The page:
Attitudes in the workplace have changed significantly over the past decade. A recent industry analysis suggests that since the fallout and scandal surrounding the 2008 financial crisis, many companies have instituted wide-ranging ethical reforms, and have further implemented effective systems for policing violations and addressing violators.
We’ve often discussed how implementing such a system–like an anonymous hotline or online reporting system–can help bring about a better, more comfortable, work environment for you and your employees. But time and again real world experience has shown that a plan is only as good as it’s follow-through. Put another way, an ethical system is only as good as it’s enforcement.
So if we know that an ethics enforcement can effectively reorient your corporate culture–and we know that companies with strong corporate cultures tend to do better and make more money–how do we ensure that our ethical codes are properly enforced such that we can reap the rewards of a more confident workforce?
One: Guarantee Anonymity
Anonymous reporting of ethical violations has become an industry staple for businesses of all sizes. The primary reason anonymous reporting has become the primary and most popular means of enforcing corporate ethics is simple–it’s anonymous. Anonymity protects your employees from potentially hostile middle-managers and other coworkers who may feel some loyalty towards an accused friend. By keeping this process anonymous, the biggest concerns a would-be reporter might have can be dealt with from the very inception of this system. In short, anonymity helps build that desired confidence in your workspace.
Two: Take It Seriously
One of the most important aspects of any internal investigation is the seriousness with which the investigation is conducted. Investigations cannot be perfunctory. Taking an investigation seriously is not only important in keeping the accuser safe from retaliation, it is also necessary in making credible whatever conclusion the investigation reaches. If investigators are not taken seriously by staff, an accused person may not feel truly vindicated by the outcome of a case. Every aspect of an employees complaint should be examined before a case is resolved.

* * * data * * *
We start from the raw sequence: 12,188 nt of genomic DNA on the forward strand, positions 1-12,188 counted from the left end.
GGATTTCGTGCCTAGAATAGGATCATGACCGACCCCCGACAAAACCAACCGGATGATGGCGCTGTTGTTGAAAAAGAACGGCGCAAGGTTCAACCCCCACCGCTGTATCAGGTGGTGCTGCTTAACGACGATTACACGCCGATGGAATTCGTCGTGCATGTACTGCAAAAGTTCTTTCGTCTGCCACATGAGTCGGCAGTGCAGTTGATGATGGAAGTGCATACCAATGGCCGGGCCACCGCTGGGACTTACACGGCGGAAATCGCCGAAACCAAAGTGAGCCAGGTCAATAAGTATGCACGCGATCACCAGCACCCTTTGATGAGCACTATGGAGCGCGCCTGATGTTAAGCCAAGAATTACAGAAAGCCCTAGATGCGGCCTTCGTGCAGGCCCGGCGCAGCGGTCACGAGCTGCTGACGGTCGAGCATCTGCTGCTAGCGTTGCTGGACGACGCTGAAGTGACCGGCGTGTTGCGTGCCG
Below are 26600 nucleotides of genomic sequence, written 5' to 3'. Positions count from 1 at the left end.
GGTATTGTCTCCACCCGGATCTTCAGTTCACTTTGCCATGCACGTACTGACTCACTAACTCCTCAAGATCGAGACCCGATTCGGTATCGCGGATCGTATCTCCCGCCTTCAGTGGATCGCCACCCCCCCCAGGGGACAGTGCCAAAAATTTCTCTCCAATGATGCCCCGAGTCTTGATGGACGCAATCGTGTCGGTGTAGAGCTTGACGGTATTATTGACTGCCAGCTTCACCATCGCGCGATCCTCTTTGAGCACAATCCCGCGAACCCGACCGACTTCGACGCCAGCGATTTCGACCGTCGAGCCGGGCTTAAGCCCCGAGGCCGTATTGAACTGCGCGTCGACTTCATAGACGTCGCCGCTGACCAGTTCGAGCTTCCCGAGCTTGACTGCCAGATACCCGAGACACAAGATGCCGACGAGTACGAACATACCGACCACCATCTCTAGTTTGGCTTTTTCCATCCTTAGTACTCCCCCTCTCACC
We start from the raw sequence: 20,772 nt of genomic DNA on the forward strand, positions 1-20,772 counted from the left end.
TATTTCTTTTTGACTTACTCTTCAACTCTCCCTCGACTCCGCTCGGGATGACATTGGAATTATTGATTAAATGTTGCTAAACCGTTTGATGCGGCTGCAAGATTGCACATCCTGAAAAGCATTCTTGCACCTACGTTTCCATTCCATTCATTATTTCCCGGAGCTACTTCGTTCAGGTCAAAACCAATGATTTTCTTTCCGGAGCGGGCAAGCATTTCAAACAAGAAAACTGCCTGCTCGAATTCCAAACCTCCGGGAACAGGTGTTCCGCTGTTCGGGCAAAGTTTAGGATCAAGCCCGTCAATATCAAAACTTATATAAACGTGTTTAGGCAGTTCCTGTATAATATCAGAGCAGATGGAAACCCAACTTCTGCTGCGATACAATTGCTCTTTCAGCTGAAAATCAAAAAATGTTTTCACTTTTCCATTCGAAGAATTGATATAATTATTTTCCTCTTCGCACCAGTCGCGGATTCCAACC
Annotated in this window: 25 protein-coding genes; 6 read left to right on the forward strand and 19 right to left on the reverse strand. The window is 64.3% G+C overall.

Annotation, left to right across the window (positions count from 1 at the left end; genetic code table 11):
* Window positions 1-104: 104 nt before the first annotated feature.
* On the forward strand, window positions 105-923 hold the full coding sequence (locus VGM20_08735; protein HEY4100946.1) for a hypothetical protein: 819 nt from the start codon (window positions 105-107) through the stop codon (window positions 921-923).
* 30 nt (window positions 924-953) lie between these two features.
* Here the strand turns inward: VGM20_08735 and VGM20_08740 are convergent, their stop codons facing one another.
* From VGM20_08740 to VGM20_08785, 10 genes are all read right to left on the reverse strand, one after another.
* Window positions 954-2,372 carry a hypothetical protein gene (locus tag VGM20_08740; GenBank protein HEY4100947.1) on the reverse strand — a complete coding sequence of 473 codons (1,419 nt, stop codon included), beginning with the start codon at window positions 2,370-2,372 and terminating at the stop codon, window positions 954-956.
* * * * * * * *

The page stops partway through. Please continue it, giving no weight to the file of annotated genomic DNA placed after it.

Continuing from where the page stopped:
Three: Bring In Outside Investigators
It can be difficult for employees to take an investigation conducted by a familiar face seriously. When investigators come from a department that frequently interacts with the subjects of the investigation–or they come from the subjects own department–those investigators may struggle to remain or appear objective. Likewise, an investigator who may have gotten tipsy at a holiday party (or taken part in some other frivolity) may not be treated with as much respect as a complete stranger. For this reason, it’s standard industry practice to bring in outside assistance when dealing with serious cases.
Four: Hire Professionals
The very best thing a company can do to instill employee confidence and quickly and cleanly resolve internal issues is to bring in a team of professionals. A lot of business, especially that conducted by small and medium-sized organizations, require outsourcing.
If you’re running a fast food restaurant, odds are you won’t have a full time plumber on staff. If you have a serious plumbing problem, giving your fry-cook a plunger may not be enough to solve the problem. Likewise, your business probably does not have a full-time, professional, ethics investigator or compliance consultant. To ensure an outcome most advantageous to your organization, don’t hand your employee a plunger–hire a professional, like those at Ethical Advocate.